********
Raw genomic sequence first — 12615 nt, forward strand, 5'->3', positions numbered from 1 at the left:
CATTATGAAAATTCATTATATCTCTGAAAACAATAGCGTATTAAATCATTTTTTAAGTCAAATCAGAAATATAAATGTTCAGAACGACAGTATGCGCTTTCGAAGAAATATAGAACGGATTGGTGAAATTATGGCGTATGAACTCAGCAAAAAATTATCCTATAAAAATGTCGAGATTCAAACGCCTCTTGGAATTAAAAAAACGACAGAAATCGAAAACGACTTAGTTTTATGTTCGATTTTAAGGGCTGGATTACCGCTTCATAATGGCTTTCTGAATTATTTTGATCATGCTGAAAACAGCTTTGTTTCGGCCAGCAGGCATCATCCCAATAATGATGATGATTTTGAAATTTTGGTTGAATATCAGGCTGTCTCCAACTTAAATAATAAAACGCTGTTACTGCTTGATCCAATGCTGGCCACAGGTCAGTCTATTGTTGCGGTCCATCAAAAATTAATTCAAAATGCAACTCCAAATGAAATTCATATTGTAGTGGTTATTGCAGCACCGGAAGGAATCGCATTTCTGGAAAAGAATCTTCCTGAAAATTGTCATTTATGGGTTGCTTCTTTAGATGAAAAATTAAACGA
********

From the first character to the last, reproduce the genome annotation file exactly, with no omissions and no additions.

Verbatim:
Raw genomic sequence first — 12615 nt, forward strand, 5'->3', positions numbered from 1 at the left:
CATTATGAAAATTCATTATATCTCTGAAAACAATAGCGTATTAAATCATTTTTTAAGTCAAATCAGAAATATAAATGTTCAGAACGACAGTATGCGCTTTCGAAGAAATATAGAACGGATTGGTGAAATTATGGCGTATGAACTCAGCAAAAAATTATCCTATAAAAATGTCGAGATTCAAACGCCTCTTGGAATTAAAAAAACGACAGAAATCGAAAACGACTTAGTTTTATGTTCGATTTTAAGGGCTGGATTACCGCTTCATAATGGCTTTCTGAATTATTTTGATCATGCTGAAAACAGCTTTGTTTCGGCCAGCAGGCATCATCCCAATAATGATGATGATTTTGAAATTTTGGTTGAATATCAGGCTGTCTCCAACTTAAATAATAAAACGCTGTTACTGCTTGATCCAATGCTGGCCACAGGTCAGTCTATTGTTGCGGTCCATCAAAAATTAATTCAAAATGCAACTCCAAATGAAATTCATATTGTAGTGGTTATTGCAGCACCGGAAGGAATCGCATTTCTGGAAAAGAATCTTCCTGAAAATTGTCATTTATGGGTTGCTTCTTTAGATGAAAAATTAAACGA